Barack Obama Leads In Rural Contributions

Rural ContributionsRural residents still donate less to presidential campaigns than urban Americans — but those who did give in the second quarter of this year favored a black Democrat from Chicago.

Rural Donations to Presidential Candidates

A black Democrat who lives on the South Side of Chicago received the most money from rural Americans of any of the candidates running for president. In the second quarter of this year, Illinois Sen. Barack Obama collected $861,646 in donations from people living in rural communities, more than any other candidate — and he received donations from more rural Americans living in a wider variety of places than competitors in either party, according to a Daily Yonder analysis of campaign contributions.

Campaign contributions from rural residents are low in comparison to what candidates collect in the cities. A little more than five percent of the campaign contributions given in this latest reporting period came from rural Americans, who make up 26 percent of the nation’s population. The candidates collected a total of $101 million from urban Americans in the second quarter of this year, but only $5.7 million from those living in rural counties.

(The Yonder’s definition of what’s rural can be found here.)

Per Capita Donations, rural and urbanUrban Americans contributed, on average, 49 cents per person. Rural Americans donated only 8 cents. These proportions differed little from the first quarter report.

Although George Bush won nearly 60 percent of the vote in rural counties in both 2000 and 2004, the contributions from rural Americans during the second quarter of ’07 were evenly split between candidates of both parties.

The size and breadth of Sen. Obama’s contributions from rural Americans swept away his opponents. Obama collected $100,000 more in rural America than Sen. Hillary Clinton, but had nearly twice the number of rural donors. Obama collected more than twice as much from donors living in rural counties as did former Sen. John Edwards, who has concentrated his campaign on rural issues and in rural places. Obama raised more money than any candidate in the second quarter.

The only candidate to come close to Obama’s totals from rural America was former Massachusetts Gov. Mitt Romney, who continued to plow up money from ski counties in Utah, where he headed the 2002 Winter Olympics. Still, Romney had fewer donors and donations than Obama. Romney received contributions from people living in 777 rural counties out of a total of 2, 580. Obama had contributors in 888 rural counties.Rural Contributions for President by Party

Libertarian Republican Ron Paul was a minor favorite among rural givers. Although lagging in the polls, Paul’s collected more in the second quarter from rural Americans than surging Mike Huckabee, the former governor of Arkansas.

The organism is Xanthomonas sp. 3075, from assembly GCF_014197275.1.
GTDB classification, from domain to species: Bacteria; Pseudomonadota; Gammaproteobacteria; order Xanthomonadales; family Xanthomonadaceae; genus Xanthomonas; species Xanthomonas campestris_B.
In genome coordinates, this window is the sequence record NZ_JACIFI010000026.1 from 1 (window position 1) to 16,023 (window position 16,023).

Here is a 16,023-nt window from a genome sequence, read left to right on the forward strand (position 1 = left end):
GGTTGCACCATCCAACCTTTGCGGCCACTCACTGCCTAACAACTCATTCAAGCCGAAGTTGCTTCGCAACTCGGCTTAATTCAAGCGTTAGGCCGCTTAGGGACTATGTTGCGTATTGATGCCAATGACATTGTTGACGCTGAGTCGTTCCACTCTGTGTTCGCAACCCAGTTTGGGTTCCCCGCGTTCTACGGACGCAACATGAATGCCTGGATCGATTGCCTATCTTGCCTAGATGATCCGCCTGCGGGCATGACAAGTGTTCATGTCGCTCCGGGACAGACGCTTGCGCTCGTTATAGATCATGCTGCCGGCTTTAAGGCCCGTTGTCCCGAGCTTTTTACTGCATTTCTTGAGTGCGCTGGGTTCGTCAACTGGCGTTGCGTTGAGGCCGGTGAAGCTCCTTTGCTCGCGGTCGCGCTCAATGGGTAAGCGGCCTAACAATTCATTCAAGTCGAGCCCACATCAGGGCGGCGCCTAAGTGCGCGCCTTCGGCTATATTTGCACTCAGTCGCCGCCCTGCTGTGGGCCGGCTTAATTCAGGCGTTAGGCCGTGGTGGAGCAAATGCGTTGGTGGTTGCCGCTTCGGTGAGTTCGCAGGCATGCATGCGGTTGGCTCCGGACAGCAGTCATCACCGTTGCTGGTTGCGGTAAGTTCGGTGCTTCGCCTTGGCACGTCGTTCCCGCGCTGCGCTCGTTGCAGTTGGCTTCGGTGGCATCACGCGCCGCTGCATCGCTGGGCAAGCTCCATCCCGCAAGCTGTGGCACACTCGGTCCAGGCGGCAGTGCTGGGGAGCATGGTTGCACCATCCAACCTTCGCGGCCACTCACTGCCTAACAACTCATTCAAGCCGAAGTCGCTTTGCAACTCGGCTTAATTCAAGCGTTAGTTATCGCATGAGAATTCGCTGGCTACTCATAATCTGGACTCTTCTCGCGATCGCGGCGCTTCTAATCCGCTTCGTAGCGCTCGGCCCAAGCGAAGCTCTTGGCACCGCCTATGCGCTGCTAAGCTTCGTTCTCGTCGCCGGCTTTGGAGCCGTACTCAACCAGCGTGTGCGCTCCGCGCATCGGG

Several candidates had significant declines in their rural fundraising from the first quarter of ’07. Edwards raised over $1 million in the first three months from rural donors, but less than half of that in the second. Mitt Romney led all candidates in rural fundraising in the first quarter with over $1.1 million. He was second in this reporting period with just a little more than $800,000. New Mexico Gov. Bill Richardson tapped oil and gas interests in eastern New Mexico to raise nearly $900,000 earlier in the year; he gathered less than $600,000 in this quarter.

NEXT: The rural counties the candidates mined for cash.

Total given to presidential candidates by rural residents of each state, second quarter of 2007.

State Total Donated From Rural Residents Percent of Total Rural Donations
Texas $390,775 6.8%
New Mexico $386,910 6.8%
New York $310,008 5.4%
Virginia $264,822 4.6%
North Carolina $250,871 4.4%
Arkansas $191,910 3.4%
Colorado $188,344 3.3%
Mississippi $180,336 3.2%
Pennsylvania $177,591 3.1%
Michigan $171,138 3.0%
South Carolina $166,725 2.9%
Georgia $153,657 2.7%
Alabama $147,241 2.6%
New Hampshire $145,867 2.5%
New Jersey $135,477 2.4%
Arizona $129,321 2.3%
Florida $121,985 2.1%
Wyoming $120,493 2.1%
Utah $120,350 2.1%
California $119,812 2.1%
Wisconsin $104,954 1.8%
Idaho $104,725 1.8%
Oklahoma $103,801 1.8%
Connecticut $101,108 1.8%
Vermont $96,820 1.7%
Kentucky $94,825 1.7%
Maine $86,376 1.5%
Minnesota $85,089 1.5%
Kansas $84,200 1.5%
Iowa $84,058 1.5%
Indiana $82,440 1.4%
Maryland $76,865 1.3%
Louisiana $75,205 1.3%
Missouri $73,692 1.3%
Ohio $72,640 1.3%
Illinois $68,990 1.2%
Tennessee $60,889 1.1%
Oregon $58,940 1.0%
Washington $56,550 1.0%
South Dakota $45,372 0.8%
West Virginia $41,280 0.7%
Massachusetts $37,861 0.7%
Montana $37,691 0.7%
Hawaii $33,610 0.6%
Nevada $31,550 0.6%
Delaware $23,025 0.4%
Nebraska $17,550 0.3%
Alaska $6,850 0.1%
North Dakota $3,700 0.1%